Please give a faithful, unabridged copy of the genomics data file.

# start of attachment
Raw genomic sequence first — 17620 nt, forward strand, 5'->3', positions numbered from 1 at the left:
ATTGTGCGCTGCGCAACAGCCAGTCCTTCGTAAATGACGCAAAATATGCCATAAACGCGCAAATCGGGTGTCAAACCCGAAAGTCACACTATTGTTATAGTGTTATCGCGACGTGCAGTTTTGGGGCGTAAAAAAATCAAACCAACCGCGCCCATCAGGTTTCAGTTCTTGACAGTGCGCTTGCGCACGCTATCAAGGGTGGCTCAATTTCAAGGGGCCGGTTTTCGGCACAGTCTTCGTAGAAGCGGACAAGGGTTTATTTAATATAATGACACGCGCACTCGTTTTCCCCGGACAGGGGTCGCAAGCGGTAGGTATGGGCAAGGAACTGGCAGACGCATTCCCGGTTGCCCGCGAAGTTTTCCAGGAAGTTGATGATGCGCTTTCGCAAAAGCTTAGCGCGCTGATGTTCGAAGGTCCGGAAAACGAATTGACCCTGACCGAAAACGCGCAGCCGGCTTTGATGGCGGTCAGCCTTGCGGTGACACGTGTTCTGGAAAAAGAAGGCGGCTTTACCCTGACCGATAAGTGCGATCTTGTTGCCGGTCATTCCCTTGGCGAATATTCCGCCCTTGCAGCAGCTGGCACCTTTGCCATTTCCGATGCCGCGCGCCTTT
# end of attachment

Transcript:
Raw genomic sequence first — 17620 nt, forward strand, 5'->3', positions numbered from 1 at the left:
ATTGTGCGCTGCGCAACAGCCAGTCCTTCGTAAATGACGCAAAATATGCCATAAACGCGCAAATCGGGTGTCAAACCCGAAAGTCACACTATTGTTATAGTGTTATCGCGACGTGCAGTTTTGGGGCGTAAAAAAATCAAACCAACCGCGCCCATCAGGTTTCAGTTCTTGACAGTGCGCTTGCGCACGCTATCAAGGGTGGCTCAATTTCAAGGGGCCGGTTTTCGGCACAGTCTTCGTAGAAGCGGACAAGGGTTTATTTAATATAATGACACGCGCACTCGTTTTCCCCGGACAGGGGTCGCAAGCGGTAGGTATGGGCAAGGAACTGGCAGACGCATTCCCGGTTGCCCGCGAAGTTTTCCAGGAAGTTGATGATGCGCTTTCGCAAAAGCTTAGCGCGCTGATGTTCGAAGGTCCGGAAAACGAATTGACCCTGACCGAAAACGCGCAGCCGGCTTTGATGGCGGTCAGCCTTGCGGTGACACGTGTTCTGGAAAAAGAAGGCGGCTTTACCCTGACCGATAAGTGCGATCTTGTTGCCGGTCATTCCCTTGGCGAATATTCCGCCCTTGCAGCAGCTGGCACCTTTGCCATTTCCGATGCCGCGCGCCTTT